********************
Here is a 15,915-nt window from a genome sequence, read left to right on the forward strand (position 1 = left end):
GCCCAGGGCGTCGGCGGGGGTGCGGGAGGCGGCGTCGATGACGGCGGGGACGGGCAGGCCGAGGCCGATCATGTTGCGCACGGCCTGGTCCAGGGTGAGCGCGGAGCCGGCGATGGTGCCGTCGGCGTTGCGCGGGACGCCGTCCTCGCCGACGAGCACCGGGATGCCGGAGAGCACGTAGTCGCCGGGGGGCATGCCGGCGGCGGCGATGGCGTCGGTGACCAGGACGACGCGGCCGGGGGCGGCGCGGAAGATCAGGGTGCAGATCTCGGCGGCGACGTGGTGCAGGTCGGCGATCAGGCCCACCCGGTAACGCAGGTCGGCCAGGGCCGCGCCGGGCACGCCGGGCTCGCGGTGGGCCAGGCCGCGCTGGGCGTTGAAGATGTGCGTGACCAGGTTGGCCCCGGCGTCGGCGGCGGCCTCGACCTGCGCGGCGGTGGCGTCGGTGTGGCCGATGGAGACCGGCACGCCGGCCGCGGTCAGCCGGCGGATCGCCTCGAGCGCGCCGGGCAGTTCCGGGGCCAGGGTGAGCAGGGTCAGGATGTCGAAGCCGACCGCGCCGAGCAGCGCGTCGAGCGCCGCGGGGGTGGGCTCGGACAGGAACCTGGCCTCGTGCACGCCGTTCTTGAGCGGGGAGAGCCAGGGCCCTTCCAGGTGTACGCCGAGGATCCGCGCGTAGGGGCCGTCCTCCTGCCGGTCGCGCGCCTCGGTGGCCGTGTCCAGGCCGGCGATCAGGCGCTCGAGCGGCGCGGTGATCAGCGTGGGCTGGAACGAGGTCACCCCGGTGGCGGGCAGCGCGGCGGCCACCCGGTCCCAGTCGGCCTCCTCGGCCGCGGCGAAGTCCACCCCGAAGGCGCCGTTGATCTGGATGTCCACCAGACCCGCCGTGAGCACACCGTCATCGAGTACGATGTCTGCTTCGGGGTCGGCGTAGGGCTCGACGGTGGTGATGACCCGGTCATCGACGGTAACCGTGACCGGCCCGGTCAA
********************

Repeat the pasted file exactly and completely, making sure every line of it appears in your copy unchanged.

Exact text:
Here is a 15,915-nt window from a genome sequence, read left to right on the forward strand (position 1 = left end):
GCCCAGGGCGTCGGCGGGGGTGCGGGAGGCGGCGTCGATGACGGCGGGGACGGGCAGGCCGAGGCCGATCATGTTGCGCACGGCCTGGTCCAGGGTGAGCGCGGAGCCGGCGATGGTGCCGTCGGCGTTGCGCGGGACGCCGTCCTCGCCGACGAGCACCGGGATGCCGGAGAGCACGTAGTCGCCGGGGGGCATGCCGGCGGCGGCGATGGCGTCGGTGACCAGGACGACGCGGCCGGGGGCGGCGCGGAAGATCAGGGTGCAGATCTCGGCGGCGACGTGGTGCAGGTCGGCGATCAGGCCCACCCGGTAACGCAGGTCGGCCAGGGCCGCGCCGGGCACGCCGGGCTCGCGGTGGGCCAGGCCGCGCTGGGCGTTGAAGATGTGCGTGACCAGGTTGGCCCCGGCGTCGGCGGCGGCCTCGACCTGCGCGGCGGTGGCGTCGGTGTGGCCGATGGAGACCGGCACGCCGGCCGCGGTCAGCCGGCGGATCGCCTCGAGCGCGCCGGGCAGTTCCGGGGCCAGGGTGAGCAGGGTCAGGATGTCGAAGCCGACCGCGCCGAGCAGCGCGTCGAGCGCCGCGGGGGTGGGCTCGGACAGGAACCTGGCCTCGTGCACGCCGTTCTTGAGCGGGGAGAGCCAGGGCCCTTCCAGGTGTACGCCGAGGATCCGCGCGTAGGGGCCGTCCTCCTGCCGGTCGCGCGCCTCGGTGGCCGTGTCCAGGCCGGCGATCAGGCGCTCGAGCGGCGCGGTGATCAGCGTGGGCTGGAACGAGGTCACCCCGGTGGCGGGCAGCGCGGCGGCCACCCGGTCCCAGTCGGCCTCCTCGGCCGCGGCGAAGTCCACCCCGAAGGCGCCGTTGATCTGGATGTCCACCAGACCCGCCGTGAGCACACCGTCATCGAGTACGATGTCTGCTTCGGGGTCGGCGTAGGGCTCGACGGTGGTGATGACCCGGTCATCGACGGTAACCGTGACCGGCCCGGTCAA